Why I Wanted a CGM.
I'm often asked about why I chose the Dexcom CGM over the Minimed, and I have plenty of posts here on SUM that talk about my experiences with the two devices:
And then fighting for insurance:
And after I had won insurance approval, Dexcom and I joined forces:
Phew! But part of even starting this process was wanting to go on a CGM to begin with. I'm often asked about the different continuos glucose devices and pros and cons of each, I get just as many questions as simple as this: "What made you ready to go on a CGM in the first place?"
I know that for going from injections to pump therapy, I was frustrated with the lows that were happening three times a week, and how my ex-boyfriend was constantly finding me motionless in the bed at 4 am, covered with sweat. After 17 years of injections and after two years of an A1C that wouldn't budge, I made the decision to use an insulin pump.
After deciding to wear one medical device, it was easier to try another one. A few years of pumping made me feel comfortable with the 24/7 attachment of a diabetes device, so when the continuous glucose monitors became more prevalent on the scene, my interest was piqued. At the time, I was in a serious relationship, thinking about having children in the future, and realizing how my blood sugars still weren't running better, despite my increased education and effort. It was time to try something a bit different.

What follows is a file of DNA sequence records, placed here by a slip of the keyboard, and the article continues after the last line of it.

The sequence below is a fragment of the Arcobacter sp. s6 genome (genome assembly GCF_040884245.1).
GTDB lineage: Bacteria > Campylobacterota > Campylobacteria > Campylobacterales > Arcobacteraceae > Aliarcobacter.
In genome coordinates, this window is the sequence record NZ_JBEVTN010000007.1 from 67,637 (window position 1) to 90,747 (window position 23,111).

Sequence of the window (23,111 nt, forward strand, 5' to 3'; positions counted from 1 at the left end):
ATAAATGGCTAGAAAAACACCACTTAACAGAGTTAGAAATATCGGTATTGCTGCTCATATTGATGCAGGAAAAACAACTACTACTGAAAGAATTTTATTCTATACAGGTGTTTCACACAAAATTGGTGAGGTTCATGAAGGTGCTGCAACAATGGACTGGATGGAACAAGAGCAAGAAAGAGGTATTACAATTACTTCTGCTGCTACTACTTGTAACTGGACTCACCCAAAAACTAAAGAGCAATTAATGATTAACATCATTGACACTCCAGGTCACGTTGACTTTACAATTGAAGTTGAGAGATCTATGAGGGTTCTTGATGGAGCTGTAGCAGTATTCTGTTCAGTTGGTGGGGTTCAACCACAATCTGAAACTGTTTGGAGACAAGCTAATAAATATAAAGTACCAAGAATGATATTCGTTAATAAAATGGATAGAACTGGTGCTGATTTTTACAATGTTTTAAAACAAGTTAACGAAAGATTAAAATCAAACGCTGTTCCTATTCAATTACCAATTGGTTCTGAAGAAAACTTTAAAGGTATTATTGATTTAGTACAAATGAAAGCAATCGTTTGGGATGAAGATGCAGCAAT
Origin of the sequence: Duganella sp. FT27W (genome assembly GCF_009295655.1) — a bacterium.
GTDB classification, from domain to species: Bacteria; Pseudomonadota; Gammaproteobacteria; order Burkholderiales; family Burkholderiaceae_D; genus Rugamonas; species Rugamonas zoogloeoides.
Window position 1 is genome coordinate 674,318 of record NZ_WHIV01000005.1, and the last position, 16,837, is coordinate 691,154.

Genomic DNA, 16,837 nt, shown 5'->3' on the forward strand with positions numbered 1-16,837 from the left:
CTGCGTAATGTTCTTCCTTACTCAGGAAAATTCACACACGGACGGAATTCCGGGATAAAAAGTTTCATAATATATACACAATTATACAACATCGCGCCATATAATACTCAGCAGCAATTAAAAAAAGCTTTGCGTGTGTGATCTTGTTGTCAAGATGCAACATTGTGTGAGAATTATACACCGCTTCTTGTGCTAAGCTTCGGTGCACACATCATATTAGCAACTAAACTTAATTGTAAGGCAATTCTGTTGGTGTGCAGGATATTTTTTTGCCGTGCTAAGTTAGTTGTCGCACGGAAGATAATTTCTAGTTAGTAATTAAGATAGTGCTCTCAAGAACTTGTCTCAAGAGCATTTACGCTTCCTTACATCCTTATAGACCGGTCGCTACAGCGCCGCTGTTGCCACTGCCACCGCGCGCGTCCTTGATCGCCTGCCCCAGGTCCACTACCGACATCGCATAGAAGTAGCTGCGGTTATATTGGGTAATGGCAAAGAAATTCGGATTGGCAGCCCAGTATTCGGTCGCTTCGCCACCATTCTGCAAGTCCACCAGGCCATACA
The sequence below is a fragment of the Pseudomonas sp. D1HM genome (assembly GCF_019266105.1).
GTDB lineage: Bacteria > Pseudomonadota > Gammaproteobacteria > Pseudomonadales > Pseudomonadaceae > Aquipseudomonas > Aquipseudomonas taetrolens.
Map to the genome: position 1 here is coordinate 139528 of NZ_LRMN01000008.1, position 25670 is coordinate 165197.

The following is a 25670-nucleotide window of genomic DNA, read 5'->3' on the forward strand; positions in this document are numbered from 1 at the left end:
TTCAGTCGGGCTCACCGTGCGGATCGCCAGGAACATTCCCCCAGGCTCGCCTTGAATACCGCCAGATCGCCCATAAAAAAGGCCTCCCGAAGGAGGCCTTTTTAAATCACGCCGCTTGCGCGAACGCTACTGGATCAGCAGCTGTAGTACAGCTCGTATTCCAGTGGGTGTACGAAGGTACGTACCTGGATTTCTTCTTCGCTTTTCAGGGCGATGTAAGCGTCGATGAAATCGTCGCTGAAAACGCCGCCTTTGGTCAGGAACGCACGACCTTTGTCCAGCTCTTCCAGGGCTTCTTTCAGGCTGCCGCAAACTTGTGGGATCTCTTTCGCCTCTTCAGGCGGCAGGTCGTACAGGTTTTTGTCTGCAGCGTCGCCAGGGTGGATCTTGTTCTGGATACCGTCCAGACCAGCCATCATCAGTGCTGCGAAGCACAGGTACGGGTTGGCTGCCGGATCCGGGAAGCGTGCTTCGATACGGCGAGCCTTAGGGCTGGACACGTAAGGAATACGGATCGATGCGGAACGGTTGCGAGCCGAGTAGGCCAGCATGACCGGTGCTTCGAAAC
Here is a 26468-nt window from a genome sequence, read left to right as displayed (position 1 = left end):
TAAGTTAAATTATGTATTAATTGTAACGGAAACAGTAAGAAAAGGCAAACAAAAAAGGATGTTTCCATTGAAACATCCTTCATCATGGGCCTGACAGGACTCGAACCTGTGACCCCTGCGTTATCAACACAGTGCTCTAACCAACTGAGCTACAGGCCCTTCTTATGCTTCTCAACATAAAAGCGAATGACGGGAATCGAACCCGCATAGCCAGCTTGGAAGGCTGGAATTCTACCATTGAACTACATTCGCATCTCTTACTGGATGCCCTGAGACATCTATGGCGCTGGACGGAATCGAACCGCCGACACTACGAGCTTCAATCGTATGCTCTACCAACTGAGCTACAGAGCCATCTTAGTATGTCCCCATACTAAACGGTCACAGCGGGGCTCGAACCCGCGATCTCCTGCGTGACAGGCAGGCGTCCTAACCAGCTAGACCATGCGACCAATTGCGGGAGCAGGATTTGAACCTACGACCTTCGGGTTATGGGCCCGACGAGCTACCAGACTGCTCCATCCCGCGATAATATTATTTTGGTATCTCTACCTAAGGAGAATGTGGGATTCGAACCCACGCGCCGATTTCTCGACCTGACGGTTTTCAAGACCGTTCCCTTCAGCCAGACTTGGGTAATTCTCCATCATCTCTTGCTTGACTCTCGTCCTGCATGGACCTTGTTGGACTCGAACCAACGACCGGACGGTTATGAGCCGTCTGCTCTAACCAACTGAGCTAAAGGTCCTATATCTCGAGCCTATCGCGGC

With a CGM of any kind, there's a certain security that comes with it. I feel more confident speaking at events when I can look at the graph on my CGM and see that I'm holding steady. Same for getting in the car for long drives, or on a plane for a few hours. After twenty plus years of only having snapshots of what my numbers were like, I now have access to the streaming video, so to speak, of continuous monitoring.
Yes, there's also the "Hey, you're a robot" component to this. I can't lie. When I look at my body and I see all these things stuck to me, in addition to the red dots of diabetes devices past, I feel a little overwhelmed. But it's part of living with this disease. (Most of the time, I'm able to shake off the robot feeling and just let Chris call me Rosie. Whoops - there's the digression.) I actually feel okay with wearing two medical devices. It's sometimes cumbersome and inconvenient, but for me, the pros outweight any cons. I hear a lot of bad news about diabetes, about how this many years with type 1 can really cause a landslide of issues, about how life can be compromised. And I don't want that.
Regardless of what happens in my future, I want to make every effort to be as healthy as I can, both mentally and physically. And I'm ready to keep trying. That's why I blog. That's why I raise awareness. That's why I pump.
And that's why I wanted a CGM.